Saving the Red Panda in the Eastern Himalayas

Saving the red panda in the eastern Himalayas

High in the Eastern Himalayan forests of the Singalila National Park lies Habres Nest, a research hub and wildlife tourism centre dedicated the conservation of the Red Panda. We spoke to its Director and Head Naturalist Shantanu Prasad to find out about his work and how the visitors who come to Habres Nest contribute to sustainable change.

HAbres Nest

ECT: Tell us a bit about your incredible location

SP: We are in a two-house hamlet called Kaiakata, on the Nepal/Indian border in the Singalila National Park. The Park is on the Singalila Ridge, 7,000 – 12,000 feet above sea level. The view from the top of Sandakphu is mesmerising: it is the only place in the whole world where you can see the four highest peaks of the Himalayas – Everest, Makalu, Kanchenjunga, and Lhotse - in a single frame. The forest, one of the most exotic Himalayan habitats, is a broad-leaved mountain rain forest, dominated by oak, maple, magnolia, deciduous hardwoods, around 39 varieties of rhododendron, over 650 types of orchid, and a thick bamboo understory.

ECT: Which leads us to the Red Pandas!

SP: Yes, the Red Panda loves to eat bamboo! This is one of the best places in the world for the Wild Red Pandas that science has exposed. In 2004, scientists were looking for places where they could release zoo born Red Pandas into the wild to see whether they could survive in places where Red Panda already existed and Singalila was one of them. The first ever rewilding program of zoo bred Red Panda happened here. We estimate that there are 32 Red Panda within the limits of Singalila and we are located right in the middle – we have 8 to 10 Red Pandas around the house.

Red Pandas at Habres Nest

ECT: Habres Nest was set up to protect this population. How do you do that?

SP: Habres Nest is a sustainable tourism model, which means all the people employed here are from the villages and 20% of our profits goes straight back into conservation projects. These projects include daily forest patrolling to keep the poachers away, vaccination and eradication of feral dogs – 20% of the Red Panda population is attacked or infected by feral dogs each year, a free medical camp for the villagers, and awareness and training programs.

ECT: So how do the people who come to stay contribute to your work?

SP: Every guest who visits is taking part in conservation by helping to raise money. Also, we always photograph the Red Panda when we take guests into the jungle and those pictures are used in studies into the numbers of Red Panda, so they are contributing towards research too.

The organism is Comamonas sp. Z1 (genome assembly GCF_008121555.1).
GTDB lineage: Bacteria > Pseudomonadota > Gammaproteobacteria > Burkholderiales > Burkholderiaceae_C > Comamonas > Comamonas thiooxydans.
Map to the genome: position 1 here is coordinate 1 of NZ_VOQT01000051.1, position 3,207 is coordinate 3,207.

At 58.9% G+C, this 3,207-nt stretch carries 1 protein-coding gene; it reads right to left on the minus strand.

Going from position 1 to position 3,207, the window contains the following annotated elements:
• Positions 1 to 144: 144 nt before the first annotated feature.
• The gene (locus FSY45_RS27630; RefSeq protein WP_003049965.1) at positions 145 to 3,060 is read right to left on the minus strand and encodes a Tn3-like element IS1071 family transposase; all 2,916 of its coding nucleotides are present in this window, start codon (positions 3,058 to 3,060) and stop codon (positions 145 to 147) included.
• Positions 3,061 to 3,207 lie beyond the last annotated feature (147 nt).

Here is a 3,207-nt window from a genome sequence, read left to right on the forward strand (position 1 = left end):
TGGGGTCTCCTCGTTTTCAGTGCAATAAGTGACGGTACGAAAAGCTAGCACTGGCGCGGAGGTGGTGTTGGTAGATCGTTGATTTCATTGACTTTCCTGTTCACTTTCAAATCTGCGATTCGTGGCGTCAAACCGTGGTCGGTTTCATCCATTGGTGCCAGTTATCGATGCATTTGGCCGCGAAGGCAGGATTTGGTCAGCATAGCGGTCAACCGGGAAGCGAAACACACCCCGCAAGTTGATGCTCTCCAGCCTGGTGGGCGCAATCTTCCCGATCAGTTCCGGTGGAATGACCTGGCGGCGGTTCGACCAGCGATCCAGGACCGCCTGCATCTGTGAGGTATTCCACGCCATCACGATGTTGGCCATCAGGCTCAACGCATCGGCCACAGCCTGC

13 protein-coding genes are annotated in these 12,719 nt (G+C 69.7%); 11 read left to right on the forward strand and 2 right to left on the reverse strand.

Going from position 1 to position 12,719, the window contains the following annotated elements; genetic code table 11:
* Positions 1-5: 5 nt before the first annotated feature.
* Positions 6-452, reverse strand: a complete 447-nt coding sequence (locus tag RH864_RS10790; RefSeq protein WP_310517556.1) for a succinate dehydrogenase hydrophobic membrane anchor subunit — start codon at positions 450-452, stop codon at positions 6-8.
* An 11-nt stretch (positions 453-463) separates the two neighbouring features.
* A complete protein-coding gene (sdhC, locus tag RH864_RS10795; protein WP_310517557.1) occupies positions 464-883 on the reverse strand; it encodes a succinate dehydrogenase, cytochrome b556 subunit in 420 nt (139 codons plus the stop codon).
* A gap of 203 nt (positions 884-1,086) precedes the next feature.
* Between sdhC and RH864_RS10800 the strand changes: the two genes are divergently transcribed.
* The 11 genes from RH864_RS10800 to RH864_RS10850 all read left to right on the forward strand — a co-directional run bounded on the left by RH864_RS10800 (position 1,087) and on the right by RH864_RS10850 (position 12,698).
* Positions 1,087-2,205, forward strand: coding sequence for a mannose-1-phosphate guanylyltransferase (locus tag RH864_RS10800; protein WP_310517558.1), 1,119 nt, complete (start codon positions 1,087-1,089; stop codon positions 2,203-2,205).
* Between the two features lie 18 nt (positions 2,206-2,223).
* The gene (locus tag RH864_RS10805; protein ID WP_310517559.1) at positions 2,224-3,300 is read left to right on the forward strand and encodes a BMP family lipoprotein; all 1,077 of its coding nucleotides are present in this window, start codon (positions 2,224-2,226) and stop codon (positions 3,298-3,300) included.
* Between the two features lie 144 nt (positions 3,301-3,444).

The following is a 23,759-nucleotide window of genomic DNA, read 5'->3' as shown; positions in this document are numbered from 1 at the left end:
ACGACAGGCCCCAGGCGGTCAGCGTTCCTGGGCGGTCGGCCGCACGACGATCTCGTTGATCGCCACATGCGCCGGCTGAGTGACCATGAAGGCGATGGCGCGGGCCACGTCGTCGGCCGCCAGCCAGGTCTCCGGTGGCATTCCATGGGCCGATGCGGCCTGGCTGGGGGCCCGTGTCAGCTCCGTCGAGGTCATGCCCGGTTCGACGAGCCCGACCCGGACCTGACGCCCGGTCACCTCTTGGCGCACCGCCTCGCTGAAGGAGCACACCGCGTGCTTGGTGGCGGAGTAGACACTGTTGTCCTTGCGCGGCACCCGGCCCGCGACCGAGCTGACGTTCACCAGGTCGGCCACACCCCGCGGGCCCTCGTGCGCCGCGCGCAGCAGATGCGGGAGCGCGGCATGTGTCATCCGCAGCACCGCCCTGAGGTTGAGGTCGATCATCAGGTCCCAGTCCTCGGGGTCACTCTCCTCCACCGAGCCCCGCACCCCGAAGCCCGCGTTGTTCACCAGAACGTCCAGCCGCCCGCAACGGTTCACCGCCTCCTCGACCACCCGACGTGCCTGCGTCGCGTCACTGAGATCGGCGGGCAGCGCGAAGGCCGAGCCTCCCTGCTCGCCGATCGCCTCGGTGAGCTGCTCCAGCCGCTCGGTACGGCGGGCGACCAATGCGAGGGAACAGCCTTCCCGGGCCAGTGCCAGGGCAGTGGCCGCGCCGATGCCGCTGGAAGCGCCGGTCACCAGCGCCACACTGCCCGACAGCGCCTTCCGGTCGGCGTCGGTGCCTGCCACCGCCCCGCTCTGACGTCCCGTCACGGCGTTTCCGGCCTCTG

ECT: The forest you are helping to protect is also home to lots of other wildlife. What other creatures live here?

SP: We have Himalayan Black bear, Clouded Leopard, Leopard, Leopard Cat, Himalayan Serow, Barking Deer, Yellow-throated Marten, Wild Boar, Pangolin, and Pika. And this is a Birding Paradise too – one of the best in the world. More than 300 species of birds have been recorded here, including exotic birds like Blood Pheasant, Satyr Tragopan, Kalij Pheasant, Brown, and Fulvous Parrotbills.

Himalayan forest birds

ECT: Staying at the house is special experience in itself.

SP: Yes, Habres Nest was built by local people in the authentic Nepali way – with modern comforts - so that guests get a true flavour of a local homestay. It is home to the 15-20 people who work here, which means our guests are part of a villager’s home and experience their life. The food is authentic too – that means it’s both Nepalese and Indian, influenced by Tibet and Bengal. And to drink, we have a very exclusive local liqueur made from rhododendron which we give to our guests for free. 

HAbres Nest interior

ECT: Can you give us three fascinating facts about the Red Panda?

SP: Red Pandas eat around 20,000 bamboo leaves a day.

Like reptiles, Red Panda taste the air to sense danger

Today there are only around 2,500 Red Panda left in the wild, but the population in Singalila is improving.

Red Panda Habres Nest India